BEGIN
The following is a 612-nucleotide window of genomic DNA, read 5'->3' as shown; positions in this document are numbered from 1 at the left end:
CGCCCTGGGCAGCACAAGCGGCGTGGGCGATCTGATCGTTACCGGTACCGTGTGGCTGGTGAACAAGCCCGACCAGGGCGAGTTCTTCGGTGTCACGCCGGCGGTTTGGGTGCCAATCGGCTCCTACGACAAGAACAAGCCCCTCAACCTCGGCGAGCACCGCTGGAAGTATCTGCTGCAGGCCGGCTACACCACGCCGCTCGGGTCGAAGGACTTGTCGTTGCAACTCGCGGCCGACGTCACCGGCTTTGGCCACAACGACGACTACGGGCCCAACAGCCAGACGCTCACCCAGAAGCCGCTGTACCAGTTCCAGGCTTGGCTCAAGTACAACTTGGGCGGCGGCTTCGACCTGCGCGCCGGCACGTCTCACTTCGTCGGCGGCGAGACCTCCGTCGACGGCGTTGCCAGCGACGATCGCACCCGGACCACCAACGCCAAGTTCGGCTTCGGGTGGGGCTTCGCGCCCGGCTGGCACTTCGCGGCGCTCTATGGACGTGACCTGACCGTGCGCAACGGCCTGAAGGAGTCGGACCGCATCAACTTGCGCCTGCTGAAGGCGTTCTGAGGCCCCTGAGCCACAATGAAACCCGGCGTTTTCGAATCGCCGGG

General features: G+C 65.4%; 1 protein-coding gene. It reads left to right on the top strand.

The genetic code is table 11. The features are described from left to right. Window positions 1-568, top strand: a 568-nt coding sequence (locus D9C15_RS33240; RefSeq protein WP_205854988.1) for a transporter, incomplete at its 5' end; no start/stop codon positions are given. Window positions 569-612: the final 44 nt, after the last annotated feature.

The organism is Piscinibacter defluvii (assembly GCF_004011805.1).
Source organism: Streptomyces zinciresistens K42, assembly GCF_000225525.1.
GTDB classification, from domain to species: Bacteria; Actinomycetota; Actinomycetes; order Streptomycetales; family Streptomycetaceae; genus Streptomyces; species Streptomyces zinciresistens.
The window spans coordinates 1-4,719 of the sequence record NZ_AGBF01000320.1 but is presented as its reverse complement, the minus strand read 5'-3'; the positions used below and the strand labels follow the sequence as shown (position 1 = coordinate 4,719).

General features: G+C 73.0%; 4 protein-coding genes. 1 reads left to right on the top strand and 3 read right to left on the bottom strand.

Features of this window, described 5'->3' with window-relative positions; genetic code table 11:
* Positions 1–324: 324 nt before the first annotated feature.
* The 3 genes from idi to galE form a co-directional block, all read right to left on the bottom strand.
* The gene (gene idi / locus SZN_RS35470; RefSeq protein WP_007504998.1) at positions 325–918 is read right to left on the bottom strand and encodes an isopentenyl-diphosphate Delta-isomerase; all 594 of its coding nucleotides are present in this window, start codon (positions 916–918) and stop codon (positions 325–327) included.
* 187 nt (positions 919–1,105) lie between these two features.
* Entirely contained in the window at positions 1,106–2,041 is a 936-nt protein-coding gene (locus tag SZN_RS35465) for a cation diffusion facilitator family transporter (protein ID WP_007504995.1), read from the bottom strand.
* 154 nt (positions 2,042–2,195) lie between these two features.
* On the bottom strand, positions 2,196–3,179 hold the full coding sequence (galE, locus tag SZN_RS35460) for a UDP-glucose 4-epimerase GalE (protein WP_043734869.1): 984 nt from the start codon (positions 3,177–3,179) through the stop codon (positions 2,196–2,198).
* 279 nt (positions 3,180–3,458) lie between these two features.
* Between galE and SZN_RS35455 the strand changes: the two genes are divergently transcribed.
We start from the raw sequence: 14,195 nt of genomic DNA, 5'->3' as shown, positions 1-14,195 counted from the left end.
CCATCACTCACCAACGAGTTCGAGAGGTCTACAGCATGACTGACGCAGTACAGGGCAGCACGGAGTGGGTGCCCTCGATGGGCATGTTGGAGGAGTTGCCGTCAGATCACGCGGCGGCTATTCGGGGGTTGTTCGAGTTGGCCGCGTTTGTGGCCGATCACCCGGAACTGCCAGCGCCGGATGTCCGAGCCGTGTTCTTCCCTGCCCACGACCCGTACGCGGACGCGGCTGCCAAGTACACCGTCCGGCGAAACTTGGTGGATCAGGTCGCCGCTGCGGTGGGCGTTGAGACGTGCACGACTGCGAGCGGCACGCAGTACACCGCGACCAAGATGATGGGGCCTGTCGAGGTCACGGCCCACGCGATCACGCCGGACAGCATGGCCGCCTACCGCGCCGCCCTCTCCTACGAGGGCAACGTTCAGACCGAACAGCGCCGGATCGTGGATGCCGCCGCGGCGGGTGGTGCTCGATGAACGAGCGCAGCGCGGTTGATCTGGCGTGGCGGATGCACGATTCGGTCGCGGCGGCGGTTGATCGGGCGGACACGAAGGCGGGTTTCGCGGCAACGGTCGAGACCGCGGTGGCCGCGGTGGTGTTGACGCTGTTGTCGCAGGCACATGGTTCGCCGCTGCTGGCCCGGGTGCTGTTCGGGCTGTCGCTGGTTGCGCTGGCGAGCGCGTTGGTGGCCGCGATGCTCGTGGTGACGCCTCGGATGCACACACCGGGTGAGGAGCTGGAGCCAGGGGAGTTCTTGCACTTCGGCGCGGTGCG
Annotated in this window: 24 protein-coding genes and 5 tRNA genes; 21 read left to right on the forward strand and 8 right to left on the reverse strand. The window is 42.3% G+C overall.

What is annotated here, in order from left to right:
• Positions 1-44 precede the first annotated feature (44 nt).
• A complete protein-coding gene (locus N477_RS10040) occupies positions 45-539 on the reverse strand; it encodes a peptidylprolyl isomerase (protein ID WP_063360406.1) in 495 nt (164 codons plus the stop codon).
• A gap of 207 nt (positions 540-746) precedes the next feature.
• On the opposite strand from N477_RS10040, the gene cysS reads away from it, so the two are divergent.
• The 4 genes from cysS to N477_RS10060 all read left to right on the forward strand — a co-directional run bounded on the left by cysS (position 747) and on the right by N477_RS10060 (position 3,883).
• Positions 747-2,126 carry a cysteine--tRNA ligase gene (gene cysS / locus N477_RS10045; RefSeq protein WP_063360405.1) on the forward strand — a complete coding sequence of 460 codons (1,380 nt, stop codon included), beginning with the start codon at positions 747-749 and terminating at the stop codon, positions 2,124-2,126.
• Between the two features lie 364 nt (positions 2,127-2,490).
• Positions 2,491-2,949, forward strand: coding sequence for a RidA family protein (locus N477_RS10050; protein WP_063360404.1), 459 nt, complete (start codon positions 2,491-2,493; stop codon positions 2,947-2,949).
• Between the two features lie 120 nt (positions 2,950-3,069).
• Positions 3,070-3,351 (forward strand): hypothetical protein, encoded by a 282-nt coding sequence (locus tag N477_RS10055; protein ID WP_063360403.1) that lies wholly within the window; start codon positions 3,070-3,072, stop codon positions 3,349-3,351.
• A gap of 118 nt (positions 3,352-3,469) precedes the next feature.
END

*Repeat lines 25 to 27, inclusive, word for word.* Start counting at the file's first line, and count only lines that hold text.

• A complete protein-coding gene (locus N477_RS10040) occupies positions 45-539 on the reverse strand; it encodes a peptidylprolyl isomerase (protein ID WP_063360406.1) in 495 nt (164 codons plus the stop codon).
• A gap of 207 nt (positions 540-746) precedes the next feature.
• On the opposite strand from N477_RS10040, the gene cysS reads away from it, so the two are divergent.